This piece was a really critical launch pad into art histories I wasn’t taught in the classroom and eventually connected me with people, mostly in New York, who were doing direct actions and queer activism to advocate for people living with HIV. It also taught me about the accessibility of textiles, which is also a very important part of my practice.
- What do you think is the importance of making socially engaged art in the twenty-first century? And who do you consider to be the ideal audience for your work?
Seeing art with queer content helped me understand myself when I had no vocabulary or visual images that spoke to how I was feeling where I grew up, a conservative suburb of Detroit. I often tell a story about being at an all girls boarding school and going to Washington DC to see the AIDS quilt displayed in its entirety for the last time when I was 15. Of course it was profound and terrifying to see the devastation and scope of the epidemic, but it was also the first time I saw a lexicography of queer symbols. I bought a T-shirt and that was my first piece of ephemera that I considered LGBT, though we know AIDS doesn’t only affect queer people.
When I look at work by Catherine Opie, Felix Gonzalez-Torres, Harmony Hammond, and many others, I am more able to understand myself and the world. Zanele Muholi, the South African photographer calls her work, mostly portraits of Black South African Lesbians who often face terrible violence, “visual activism.” I think this is a really good example of using images to bring politics to the forefront.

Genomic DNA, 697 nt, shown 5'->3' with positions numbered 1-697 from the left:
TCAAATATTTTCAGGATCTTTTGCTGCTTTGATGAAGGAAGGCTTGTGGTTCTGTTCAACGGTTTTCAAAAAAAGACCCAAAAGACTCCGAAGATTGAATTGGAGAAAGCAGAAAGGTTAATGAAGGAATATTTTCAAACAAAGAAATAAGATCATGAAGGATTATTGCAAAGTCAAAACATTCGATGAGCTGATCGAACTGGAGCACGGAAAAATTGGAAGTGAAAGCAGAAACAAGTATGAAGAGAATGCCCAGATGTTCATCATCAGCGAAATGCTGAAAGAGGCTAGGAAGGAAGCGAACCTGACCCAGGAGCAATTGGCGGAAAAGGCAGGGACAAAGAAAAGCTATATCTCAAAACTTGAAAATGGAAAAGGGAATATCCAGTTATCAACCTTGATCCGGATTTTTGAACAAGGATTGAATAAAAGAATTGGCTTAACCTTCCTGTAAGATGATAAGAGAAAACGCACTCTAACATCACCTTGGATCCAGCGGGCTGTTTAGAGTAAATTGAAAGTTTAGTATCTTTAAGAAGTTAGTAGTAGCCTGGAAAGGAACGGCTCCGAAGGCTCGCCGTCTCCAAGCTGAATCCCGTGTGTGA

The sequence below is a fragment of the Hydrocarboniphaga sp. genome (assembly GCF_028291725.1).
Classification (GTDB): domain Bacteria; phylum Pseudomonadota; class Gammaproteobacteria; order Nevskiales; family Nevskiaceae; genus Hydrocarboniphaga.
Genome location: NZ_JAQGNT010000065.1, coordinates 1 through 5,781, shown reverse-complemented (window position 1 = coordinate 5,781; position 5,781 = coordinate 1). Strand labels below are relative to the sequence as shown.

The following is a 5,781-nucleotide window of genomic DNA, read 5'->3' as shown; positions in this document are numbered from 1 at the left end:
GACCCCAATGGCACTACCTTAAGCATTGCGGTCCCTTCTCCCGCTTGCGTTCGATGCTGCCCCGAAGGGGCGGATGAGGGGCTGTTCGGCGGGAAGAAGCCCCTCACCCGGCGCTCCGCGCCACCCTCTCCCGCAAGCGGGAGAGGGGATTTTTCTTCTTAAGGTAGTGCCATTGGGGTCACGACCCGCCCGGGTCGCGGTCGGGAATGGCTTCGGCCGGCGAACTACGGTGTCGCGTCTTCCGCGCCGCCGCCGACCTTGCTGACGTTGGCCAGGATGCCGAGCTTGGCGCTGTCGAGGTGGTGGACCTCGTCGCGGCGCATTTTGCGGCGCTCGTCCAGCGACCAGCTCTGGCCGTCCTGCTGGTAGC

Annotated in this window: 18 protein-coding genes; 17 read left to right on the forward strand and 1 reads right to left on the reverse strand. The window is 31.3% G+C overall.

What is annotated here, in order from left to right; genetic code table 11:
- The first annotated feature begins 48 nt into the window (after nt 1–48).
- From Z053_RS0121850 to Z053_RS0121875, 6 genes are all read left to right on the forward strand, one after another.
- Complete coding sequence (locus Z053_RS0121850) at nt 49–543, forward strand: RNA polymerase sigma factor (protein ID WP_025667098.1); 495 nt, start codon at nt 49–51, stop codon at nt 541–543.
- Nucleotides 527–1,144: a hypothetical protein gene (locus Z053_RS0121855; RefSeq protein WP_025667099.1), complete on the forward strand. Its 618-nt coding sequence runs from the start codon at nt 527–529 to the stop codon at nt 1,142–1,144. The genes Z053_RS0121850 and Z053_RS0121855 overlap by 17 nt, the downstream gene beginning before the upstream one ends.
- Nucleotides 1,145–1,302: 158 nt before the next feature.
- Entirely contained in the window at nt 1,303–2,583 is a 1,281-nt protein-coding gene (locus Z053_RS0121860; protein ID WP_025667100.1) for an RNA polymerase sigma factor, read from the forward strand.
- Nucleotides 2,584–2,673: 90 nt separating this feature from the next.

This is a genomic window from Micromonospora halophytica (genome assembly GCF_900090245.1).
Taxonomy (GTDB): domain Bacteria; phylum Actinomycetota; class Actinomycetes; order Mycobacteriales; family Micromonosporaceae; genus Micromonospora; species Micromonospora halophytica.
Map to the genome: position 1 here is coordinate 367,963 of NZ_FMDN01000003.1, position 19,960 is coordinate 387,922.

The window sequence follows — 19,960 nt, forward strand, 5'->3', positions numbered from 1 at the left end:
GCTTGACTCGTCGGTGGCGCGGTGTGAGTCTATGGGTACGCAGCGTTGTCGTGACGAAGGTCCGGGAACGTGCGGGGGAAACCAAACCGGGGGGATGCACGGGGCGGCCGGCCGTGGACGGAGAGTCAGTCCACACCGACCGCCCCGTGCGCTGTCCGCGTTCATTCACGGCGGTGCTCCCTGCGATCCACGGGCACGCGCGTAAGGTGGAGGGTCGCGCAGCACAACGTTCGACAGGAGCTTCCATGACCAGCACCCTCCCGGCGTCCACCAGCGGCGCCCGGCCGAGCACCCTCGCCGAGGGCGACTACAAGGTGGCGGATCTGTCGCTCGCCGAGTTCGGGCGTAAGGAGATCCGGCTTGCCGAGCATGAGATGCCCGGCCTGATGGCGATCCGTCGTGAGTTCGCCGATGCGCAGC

Obviously collectives such as Grand Fury, fierce pussy, Dyke Action Machine, and Damned Interfering Video Artists made a huge impact both inside and outside institutions and still provide a model that I follow for how to impact different audiences. I try to make work both inside and outside of galleries and museums. Because of the gender and sex disparities we see in museums and galleries, I feel it’s important to take space AND bring other people into those spaces. I also realize that not everyone has access to museums and galleries, so I often create objects that begin in the museum and exit out into the world and are free to take. Examples of this include buttons, patches, and a safer sex packet that centered on women of varied experiences and identities and provides information about HIV/AIDS.
- This Is a Portrait If I Say So: Identity in American Art, 1912 to Today is an exhibition about abstraction in portraiture. Does abstraction, for you, offer a way of thinking about or seeing a person that traditional forms of portraiture might not?